There has been a fall in the number of European nurses arriving in the UK from around 9000 a year to nearly 900 after the Brexit vote, states a new UK statistics report from Nursing and Midwifery Council.
The highest rate of vacancy in the UK is in London. Moreover, the England capital has the ability to entice the healthcare professionals across the continent, a significant factor responsible to plug workforce voids as well as respond back to the increasing demand for the NHS (National Health Service) care.
Concerns related to the impact of Brexit referendum will boost post this latest report which states that the no. of European pre-registered nurses as well as midwives has dropped down from 9389 as recorded in the year 2015-16 to only 968 up till March this year.
The rate of vacancy recorded in London is 13.5%, the highest recorded in NHS. This implies that around 8912 posts remain to be unfilled, which includes 1994 posts for mental healthcare nurses and 6247 posts across acute hospitals. The issues are worse in London’s mental healthcare sector, which has just 16.2% posts unfilled presently. Besides, nearly a third of non-UK European staff is working in the London NHS.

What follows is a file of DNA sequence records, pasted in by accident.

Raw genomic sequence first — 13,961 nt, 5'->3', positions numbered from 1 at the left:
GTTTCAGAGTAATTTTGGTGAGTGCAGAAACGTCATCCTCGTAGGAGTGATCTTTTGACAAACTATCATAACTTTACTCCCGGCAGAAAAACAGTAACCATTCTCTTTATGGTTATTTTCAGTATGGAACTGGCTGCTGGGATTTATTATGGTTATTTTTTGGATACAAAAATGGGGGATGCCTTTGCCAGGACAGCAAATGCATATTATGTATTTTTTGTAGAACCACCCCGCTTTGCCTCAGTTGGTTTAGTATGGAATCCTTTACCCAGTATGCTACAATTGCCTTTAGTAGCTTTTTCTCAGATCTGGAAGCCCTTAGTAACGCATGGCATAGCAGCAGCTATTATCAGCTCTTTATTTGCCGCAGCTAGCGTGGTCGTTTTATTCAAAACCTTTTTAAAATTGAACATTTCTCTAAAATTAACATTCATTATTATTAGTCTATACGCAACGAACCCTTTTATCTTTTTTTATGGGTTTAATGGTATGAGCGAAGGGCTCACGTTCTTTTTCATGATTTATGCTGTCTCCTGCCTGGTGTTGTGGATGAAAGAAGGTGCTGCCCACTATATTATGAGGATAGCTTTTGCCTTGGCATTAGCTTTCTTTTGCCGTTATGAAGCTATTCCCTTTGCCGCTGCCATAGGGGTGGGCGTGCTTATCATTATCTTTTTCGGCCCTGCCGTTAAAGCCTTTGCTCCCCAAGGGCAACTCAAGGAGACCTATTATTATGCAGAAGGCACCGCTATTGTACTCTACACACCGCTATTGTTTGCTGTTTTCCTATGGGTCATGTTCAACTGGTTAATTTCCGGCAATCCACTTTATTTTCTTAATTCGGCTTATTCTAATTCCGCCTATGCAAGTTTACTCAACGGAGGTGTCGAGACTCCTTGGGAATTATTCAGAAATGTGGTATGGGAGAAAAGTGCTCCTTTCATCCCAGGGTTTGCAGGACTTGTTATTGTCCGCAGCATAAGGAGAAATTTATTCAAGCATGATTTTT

Since the 2016 Brexit referendum, around 10,000 EU nurses have departed from the NMC register, with over half of them stating Brexit as a major reason for their departure.
The bottom line is that London’s rate of nursing vacancy has dropped in the last 2 years from 9479 to around 8912.
According to NHS Provider’s deputy chief, Saffron Cordery, there’s a need to observe a combination of long term and short term solutions now, which includes more investment across NHS training and education places as well as increasing international recruitment.
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